Potential Clash of Record Labels and Artist Regarding Copyright Claims Looms
The year 1978 was an excellent one for country music. It was during this time that country songs like “Talking in Your Sleep” by Crystal Gayle, “Sleeping Single in a Double Bed” by Barbara Mandrell, as well as Waylon Jennings and Willie Nelson’s “Mammas Don’t Let Your Babies Grow Up to Be Cowboys” hit the airwaves
Today, the issue of who continues to own these country standards, along with thousands more songs, is about to become the center of a potentially fierce legal battle between the record labels who profited from these songs for many years and the artists who originally performed them. Included in the skirmish are the songwriters who composed the music and companies that retain publishing rights.
An amendment in federal copyright law which was passed during the 1970s will be reaching its first important landmark this year. The measure established a 35-year limit for the ownership of music, starting with songs that were released in 1978, and then for all releases each year going forward.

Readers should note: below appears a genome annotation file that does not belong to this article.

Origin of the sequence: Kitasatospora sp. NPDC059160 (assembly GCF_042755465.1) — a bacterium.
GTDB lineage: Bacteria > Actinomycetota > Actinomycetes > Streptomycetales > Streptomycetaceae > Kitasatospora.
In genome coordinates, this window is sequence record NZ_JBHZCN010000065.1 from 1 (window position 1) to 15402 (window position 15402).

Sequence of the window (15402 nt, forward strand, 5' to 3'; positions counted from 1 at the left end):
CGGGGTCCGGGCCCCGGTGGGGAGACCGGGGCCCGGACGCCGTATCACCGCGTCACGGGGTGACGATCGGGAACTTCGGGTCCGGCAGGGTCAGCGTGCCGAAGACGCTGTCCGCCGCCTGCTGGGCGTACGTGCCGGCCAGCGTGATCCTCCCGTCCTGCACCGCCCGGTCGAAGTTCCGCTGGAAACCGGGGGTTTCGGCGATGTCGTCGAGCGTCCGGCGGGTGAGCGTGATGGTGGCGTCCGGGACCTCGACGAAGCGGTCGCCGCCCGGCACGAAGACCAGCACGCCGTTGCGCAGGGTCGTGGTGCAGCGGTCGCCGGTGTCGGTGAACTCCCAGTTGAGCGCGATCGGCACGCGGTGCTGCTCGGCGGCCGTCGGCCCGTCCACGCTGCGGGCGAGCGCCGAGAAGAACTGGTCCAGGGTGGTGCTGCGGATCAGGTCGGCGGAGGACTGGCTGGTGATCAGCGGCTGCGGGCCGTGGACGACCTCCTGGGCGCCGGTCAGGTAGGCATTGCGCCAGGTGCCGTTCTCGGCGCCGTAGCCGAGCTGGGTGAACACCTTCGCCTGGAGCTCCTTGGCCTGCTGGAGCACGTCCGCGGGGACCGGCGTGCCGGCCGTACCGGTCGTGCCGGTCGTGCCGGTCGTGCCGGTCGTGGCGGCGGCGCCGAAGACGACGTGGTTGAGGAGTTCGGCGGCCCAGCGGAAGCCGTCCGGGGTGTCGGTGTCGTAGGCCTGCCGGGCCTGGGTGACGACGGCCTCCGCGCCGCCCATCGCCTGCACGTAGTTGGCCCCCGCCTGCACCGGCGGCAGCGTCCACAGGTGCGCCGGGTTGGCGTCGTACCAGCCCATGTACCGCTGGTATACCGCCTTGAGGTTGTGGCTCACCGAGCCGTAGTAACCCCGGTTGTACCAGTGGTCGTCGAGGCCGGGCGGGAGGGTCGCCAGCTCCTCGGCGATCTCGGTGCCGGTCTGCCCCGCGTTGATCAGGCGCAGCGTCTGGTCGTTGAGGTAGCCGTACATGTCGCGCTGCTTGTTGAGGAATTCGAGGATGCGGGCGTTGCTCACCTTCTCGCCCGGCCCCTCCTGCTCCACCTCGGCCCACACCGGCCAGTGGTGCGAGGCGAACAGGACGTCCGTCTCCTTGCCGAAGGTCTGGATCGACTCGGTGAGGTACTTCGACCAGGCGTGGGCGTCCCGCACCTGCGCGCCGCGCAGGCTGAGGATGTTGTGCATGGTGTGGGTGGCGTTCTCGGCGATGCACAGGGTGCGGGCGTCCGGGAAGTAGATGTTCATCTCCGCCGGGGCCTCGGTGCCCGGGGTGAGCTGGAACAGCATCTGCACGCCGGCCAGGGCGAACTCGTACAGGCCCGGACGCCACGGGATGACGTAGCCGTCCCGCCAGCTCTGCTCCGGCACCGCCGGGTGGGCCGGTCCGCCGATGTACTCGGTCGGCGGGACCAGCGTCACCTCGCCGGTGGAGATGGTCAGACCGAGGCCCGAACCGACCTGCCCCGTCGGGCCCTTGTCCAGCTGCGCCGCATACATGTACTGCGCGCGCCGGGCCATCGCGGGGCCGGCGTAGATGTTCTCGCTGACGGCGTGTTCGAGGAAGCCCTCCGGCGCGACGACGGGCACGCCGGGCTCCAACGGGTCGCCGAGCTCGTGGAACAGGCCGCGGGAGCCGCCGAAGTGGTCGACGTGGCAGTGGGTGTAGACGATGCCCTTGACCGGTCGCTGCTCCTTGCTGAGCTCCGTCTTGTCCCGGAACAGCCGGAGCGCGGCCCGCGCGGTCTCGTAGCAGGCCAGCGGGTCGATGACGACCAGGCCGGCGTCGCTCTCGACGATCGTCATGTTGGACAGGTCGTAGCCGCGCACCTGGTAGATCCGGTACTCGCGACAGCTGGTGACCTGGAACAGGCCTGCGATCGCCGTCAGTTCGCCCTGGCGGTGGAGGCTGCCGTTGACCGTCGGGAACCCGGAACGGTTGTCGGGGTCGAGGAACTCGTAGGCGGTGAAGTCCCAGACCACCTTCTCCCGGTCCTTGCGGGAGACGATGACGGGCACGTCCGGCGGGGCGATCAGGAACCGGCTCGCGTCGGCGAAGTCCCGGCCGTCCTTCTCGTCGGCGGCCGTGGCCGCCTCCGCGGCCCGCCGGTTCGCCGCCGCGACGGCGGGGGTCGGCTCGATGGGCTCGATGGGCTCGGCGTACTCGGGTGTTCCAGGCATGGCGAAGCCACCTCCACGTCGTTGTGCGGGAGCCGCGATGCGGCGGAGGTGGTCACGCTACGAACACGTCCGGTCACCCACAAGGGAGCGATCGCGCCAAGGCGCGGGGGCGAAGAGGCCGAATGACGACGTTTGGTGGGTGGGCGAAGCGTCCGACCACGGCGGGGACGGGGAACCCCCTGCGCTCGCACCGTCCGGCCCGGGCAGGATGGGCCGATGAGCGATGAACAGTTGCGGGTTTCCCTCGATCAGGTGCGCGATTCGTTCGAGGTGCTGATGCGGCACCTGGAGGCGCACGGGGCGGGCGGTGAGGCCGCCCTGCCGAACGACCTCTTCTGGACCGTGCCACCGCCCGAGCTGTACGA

The songwriters and performers’ deadline to exercise their “termination rights” to take back the copyrights that they normally sign away to publishing companies or record labels early in their careers is fast approaching. The notice of termination for those songs that were released in 1978 should be filed at least two years before or by Dec. 31 this year.
Artists’ managers and their attorneys estimate that thousands of songwriters and artists have already filed their notices with the U.S. Copyright Office of their intention to regain their copyrights, whose value could vary from nothing to millions of dollars.
On the other hand, record companies also made it clear that they are not inclined in relinquishing ownership of the still-profitable tunes.